Bill Bryson is an American from Iowa who came to live in Britain in 1973. He has written numerous books about this experience (amongst other things). I have to say I enjoyed the first 100 pages of Notes from a Small Island but it quickly became repetitive which is the same experience I had reading a few of his subsequent novels. I also found that he had adopted the English habit of whingeing and whining about just about everything. And I can only read so much of that.
I read a blurb about him the other day which made me think maybe I should revisit some of his more recent stuff. He marveled at the fact that near his home in Norfolk (on the east coast of England) there is a hedge planted in the 11th century by a niece of William the Conqueror and a church tower built about the same time.
If a church like this were in Iowa, "people would travel hundreds of miles to see it." But in Britain there are more listed churches than petrol (gas) stations. If you decided to visit one every day, it would take you 54 years to see them all.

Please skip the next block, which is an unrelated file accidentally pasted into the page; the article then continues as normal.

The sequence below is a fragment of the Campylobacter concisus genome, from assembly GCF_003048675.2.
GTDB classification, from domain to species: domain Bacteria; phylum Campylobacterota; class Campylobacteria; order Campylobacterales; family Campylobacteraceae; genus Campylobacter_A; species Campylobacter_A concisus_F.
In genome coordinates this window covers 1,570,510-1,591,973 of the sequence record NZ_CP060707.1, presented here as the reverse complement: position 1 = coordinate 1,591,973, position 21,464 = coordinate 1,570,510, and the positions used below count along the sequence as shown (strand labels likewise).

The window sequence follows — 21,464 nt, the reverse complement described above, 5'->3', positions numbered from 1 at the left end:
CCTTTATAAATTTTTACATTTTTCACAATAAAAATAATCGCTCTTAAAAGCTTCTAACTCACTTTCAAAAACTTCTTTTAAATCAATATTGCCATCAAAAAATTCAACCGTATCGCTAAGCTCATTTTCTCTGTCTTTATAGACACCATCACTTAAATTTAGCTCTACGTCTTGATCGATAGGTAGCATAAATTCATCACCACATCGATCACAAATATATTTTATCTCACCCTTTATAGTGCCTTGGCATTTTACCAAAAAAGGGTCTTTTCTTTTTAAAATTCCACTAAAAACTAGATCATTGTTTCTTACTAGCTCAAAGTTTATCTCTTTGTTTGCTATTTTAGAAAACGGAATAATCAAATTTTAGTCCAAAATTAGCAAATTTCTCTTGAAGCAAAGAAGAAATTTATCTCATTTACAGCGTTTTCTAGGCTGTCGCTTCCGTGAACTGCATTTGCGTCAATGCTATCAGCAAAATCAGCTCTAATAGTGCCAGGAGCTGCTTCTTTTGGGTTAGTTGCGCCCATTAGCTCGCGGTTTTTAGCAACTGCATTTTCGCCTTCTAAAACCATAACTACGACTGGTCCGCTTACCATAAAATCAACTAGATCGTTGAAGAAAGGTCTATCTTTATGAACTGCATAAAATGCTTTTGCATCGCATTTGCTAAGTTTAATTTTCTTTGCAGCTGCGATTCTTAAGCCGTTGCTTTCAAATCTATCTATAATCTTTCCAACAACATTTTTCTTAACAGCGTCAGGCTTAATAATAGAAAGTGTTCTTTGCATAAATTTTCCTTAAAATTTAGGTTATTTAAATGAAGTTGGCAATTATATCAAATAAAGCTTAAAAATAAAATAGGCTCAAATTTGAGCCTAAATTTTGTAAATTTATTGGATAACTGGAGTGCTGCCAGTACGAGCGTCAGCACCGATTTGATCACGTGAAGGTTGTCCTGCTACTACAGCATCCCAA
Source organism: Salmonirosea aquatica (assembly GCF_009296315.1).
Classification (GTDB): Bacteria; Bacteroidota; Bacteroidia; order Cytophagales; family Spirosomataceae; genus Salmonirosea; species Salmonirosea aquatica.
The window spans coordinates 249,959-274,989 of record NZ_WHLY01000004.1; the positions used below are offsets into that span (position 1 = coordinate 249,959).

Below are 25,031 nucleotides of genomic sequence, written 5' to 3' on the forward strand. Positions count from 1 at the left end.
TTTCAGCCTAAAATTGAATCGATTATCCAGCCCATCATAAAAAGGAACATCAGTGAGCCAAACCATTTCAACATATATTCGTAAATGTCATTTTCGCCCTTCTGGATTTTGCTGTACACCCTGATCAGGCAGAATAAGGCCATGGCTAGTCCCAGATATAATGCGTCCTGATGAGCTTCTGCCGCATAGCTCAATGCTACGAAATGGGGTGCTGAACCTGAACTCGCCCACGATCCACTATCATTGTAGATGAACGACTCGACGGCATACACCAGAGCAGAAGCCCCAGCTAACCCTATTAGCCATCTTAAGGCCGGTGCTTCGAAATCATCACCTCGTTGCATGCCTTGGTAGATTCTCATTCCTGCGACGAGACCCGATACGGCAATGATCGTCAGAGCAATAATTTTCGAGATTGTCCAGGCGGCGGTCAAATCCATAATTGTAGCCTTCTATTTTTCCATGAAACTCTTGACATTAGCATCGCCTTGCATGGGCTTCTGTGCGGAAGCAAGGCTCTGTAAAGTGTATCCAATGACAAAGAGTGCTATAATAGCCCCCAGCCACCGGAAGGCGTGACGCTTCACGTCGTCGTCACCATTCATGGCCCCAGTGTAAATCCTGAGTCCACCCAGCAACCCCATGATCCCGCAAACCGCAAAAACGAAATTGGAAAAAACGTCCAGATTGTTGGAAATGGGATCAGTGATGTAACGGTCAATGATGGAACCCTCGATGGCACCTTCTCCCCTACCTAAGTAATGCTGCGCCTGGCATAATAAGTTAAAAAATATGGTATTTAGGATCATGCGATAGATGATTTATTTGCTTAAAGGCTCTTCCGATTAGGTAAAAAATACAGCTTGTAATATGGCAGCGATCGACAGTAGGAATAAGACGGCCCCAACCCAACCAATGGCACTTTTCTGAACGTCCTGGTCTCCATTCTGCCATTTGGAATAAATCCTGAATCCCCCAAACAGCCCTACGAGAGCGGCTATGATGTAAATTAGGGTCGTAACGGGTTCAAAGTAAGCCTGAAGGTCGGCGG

Down the side of the garden of my house is a Saxon ditch which must be more than 1000 years old. We are not allowed to dig more than 2 inches down without archaeologists on site in the front of my house because the first Windsor Castle (pre 1077) was built nearby and they reckon we are sitting on a large part of the settlement that would have supported the King in that ancient time.
Across the front garden I can see the steeple of the village parish church. I can hear the bells on Sunday mornings and Saturday evenings and random other times. The church was built 500 years ago or so. It is tiny and in need of repair but it is beautiful to consider the history.
The school my son and daughter attend was founded in 1348 by King Edward III. Astonishing.
I walk past all of this history much like the English do - oblivious. It takes a foreigner visiting me to gaze out my window and see Windsor Castle with their jaw dropping on the floor to remind me that I am living in a country with a long and fascinating history.
Well, that and I have to study a very large thick book with thousands of years of history in order to pass the test for my British citizenship. Why couldn't I be studying a couple hundred years instead of a couple thousand?